The Abandoned Chapter 1: The Decision

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The Abandoned Chapter 1: The Decision

It was a cold morning. Delias sat by the window, looking out. Rain pelted against the glass, and outside, the winds howled. But even as the land shuddered and the heavens seethed, the city remained quiet. Not a soul roamed the walkways. The market had long since been packed up. The merchants. The warriors. None with a trade or service to sell.

Delias’s eyes shifted to the ceiling. The endless white canvas… No. Not entirely white. There were yellow blotches, indicating decay and age. Delias sighed. He remembered when he first moved into the place. He remembered how new it was. He could even smell the fresh paint. Now? Fourteen years have gone. And for more than fourteen years, Delias sat on the same bed and in the same room. 

Delias closed his eyes. They hurt, but the pain grounded him. The feel of the cold cut grass in the park; the morning dew; the scent of a woman- his woman, or the cool air off the riverfront; all now but distant memories. Memories that waned. Distant. It had been a long time since he was able to enjoy the world, and now those short memories he had had become all too precious.

Bringing up the piece of paper in his hand, Delias read the message again. Mom’s dead.

Delias’s fist tightened, crumpling the paper.

Laying on the nearby stand was an envelope. On it, it was addressed from the Department of Veteran’s Health. His caretaker had come in late last morning to deliver it. Delias had not opened it yet. He did not need to. He knew what it said. The DVH provided funds for injured veterans to live for up to thirty years, fifteen if the veteran needed a caretaker. Now those fifteen years were almost up.

Delias glanced at his withered right hand; withered from long years in bed. He compared it to the stump of his left. That was something he occasionally did. It was an unconscious act. As if all this time, he still could not get his mind around his missing hand. He sighed. Delias never dared to lift his sheet and glance at the mangled things beneath them. When it was cool, the chill irritates them fiercely, better not trouble them now. At least that’s what he told himself. In truth, he just didn’t want to look at them. Did not want to see the things that once were his pride and joy, now…

Delias unfurled the message and read it again. Mom’s dead. Two words. The first two words his brother has said to him since he was injured, even if it was by message.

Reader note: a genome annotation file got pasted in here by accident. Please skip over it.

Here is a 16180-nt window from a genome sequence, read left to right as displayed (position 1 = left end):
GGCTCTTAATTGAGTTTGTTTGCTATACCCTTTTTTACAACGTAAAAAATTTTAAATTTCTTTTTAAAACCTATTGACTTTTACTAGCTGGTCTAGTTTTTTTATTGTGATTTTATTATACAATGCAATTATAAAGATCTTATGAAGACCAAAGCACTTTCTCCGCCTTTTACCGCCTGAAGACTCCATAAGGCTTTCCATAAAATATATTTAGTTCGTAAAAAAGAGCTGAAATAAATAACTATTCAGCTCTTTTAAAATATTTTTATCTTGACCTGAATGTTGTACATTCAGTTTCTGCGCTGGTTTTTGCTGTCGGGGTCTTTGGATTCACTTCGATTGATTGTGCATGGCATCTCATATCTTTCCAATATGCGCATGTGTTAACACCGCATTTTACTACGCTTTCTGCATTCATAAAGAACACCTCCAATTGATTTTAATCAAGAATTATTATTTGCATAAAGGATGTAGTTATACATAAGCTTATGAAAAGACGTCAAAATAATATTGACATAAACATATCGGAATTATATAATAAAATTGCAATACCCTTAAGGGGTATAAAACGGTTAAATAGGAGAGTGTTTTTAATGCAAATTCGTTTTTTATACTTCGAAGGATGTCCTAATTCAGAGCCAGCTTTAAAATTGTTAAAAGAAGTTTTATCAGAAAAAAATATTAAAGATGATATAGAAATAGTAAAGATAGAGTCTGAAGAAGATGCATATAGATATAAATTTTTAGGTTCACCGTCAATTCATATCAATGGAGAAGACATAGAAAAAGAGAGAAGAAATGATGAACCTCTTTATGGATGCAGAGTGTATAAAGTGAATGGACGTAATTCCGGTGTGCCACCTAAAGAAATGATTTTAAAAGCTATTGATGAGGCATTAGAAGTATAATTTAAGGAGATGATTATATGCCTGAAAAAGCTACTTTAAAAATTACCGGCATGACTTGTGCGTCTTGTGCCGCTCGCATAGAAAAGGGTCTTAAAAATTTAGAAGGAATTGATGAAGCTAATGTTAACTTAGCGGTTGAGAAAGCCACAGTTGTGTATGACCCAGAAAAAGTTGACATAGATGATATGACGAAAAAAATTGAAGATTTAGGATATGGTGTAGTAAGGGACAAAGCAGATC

Delias roared. He threw the paper. It twisted and fell a foot away from him. He looked at how weak he was and a fury, a fury he had been holding back, holding back because he knew it would do no good, erupted forth.

He banged the bed, swiped the nearby desk clean of all its things, knick knacks and pictures falling on the carpeted floor. He grabbed a nearby cane. A cane that was a gift by the DVH when he first moved in. A cane that he could never use because his damn legs would never move, and smashed it into the window. He smashed it over and over until the glass shattered out, rain and wind bursting in through the broken pane. The curtains fluttered.

Delais roared till his throat was sore and then broke down in sobs. Sobs no one would hear in the drowning wind. He did not care for the pain of his injuries. Haunting wounds that would never go away no matter how long he rested. He cried and cried. I never even got to say goodbye. Delias could not appear at the funeral. He would never leave this room alive. He looked at his only good hand. It bled from a large gash on his palm. He did not even feel when he had cut it. He did not know how he cut it. But he did.

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After a half hour, Delias stopped staring at his hand, at the blood rolling down his arm, and he reached over. Tucked beneath his pillow was a thin card. He took it out and stared at it. Grey spots blotted the black crystal-like surface. It was of a nice sheen when it was first given to him years ago. But now, like him, it withered.

Time passed. The cold grew. Delias closed his eyes again. He had thought long and hard. He knew the risks, but he was done hesitating.

Back then, Delias was fifteen when he was injured. He was scared and young, and not young and bold. He had believed- had faith -that one day he would get better. That one day, his doctors would come and say: “The department head had discovered a new medical procedure that would make you well.”

Of course that was just fantasy. But he truly believed things would get better, after all, looking at him, who could think they could get any worse? But as the years ebbed away like a roaring tide, and his front door seemed to only allow passage for a burly, old man, who tended to just his basic necessities, that fantasy, that hope, blew away like a dandelion bud in a storm.